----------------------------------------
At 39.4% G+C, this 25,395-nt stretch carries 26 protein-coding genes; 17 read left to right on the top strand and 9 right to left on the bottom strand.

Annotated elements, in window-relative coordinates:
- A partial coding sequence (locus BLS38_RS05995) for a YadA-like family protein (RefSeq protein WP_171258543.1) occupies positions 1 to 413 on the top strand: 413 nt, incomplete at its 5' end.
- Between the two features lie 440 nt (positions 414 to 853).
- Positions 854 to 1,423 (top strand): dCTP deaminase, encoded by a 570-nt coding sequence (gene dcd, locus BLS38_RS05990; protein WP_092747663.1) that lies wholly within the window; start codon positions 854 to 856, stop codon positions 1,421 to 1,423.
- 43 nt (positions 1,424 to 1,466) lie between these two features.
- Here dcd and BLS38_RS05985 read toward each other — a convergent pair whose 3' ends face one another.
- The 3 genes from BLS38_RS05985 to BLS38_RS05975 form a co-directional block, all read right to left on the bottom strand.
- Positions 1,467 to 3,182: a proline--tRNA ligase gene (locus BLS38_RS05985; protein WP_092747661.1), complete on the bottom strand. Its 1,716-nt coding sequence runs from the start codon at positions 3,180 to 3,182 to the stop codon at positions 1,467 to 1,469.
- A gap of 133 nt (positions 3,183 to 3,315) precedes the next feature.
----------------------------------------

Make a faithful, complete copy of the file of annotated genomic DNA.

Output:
At 39.4% G+C, this 25,395-nt stretch carries 26 protein-coding genes; 17 read left to right on the top strand and 9 right to left on the bottom strand.

Annotated elements, in window-relative coordinates:
- A partial coding sequence (locus BLS38_RS05995) for a YadA-like family protein (RefSeq protein WP_171258543.1) occupies positions 1 to 413 on the top strand: 413 nt, incomplete at its 5' end.
- Between the two features lie 440 nt (positions 414 to 853).
- Positions 854 to 1,423 (top strand): dCTP deaminase, encoded by a 570-nt coding sequence (gene dcd, locus BLS38_RS05990; protein WP_092747663.1) that lies wholly within the window; start codon positions 854 to 856, stop codon positions 1,421 to 1,423.
- 43 nt (positions 1,424 to 1,466) lie between these two features.
- Here dcd and BLS38_RS05985 read toward each other — a convergent pair whose 3' ends face one another.
- The 3 genes from BLS38_RS05985 to BLS38_RS05975 form a co-directional block, all read right to left on the bottom strand.
- Positions 1,467 to 3,182: a proline--tRNA ligase gene (locus BLS38_RS05985; protein WP_092747661.1), complete on the bottom strand. Its 1,716-nt coding sequence runs from the start codon at positions 3,180 to 3,182 to the stop codon at positions 1,467 to 1,469.
- A gap of 133 nt (positions 3,183 to 3,315) precedes the next feature.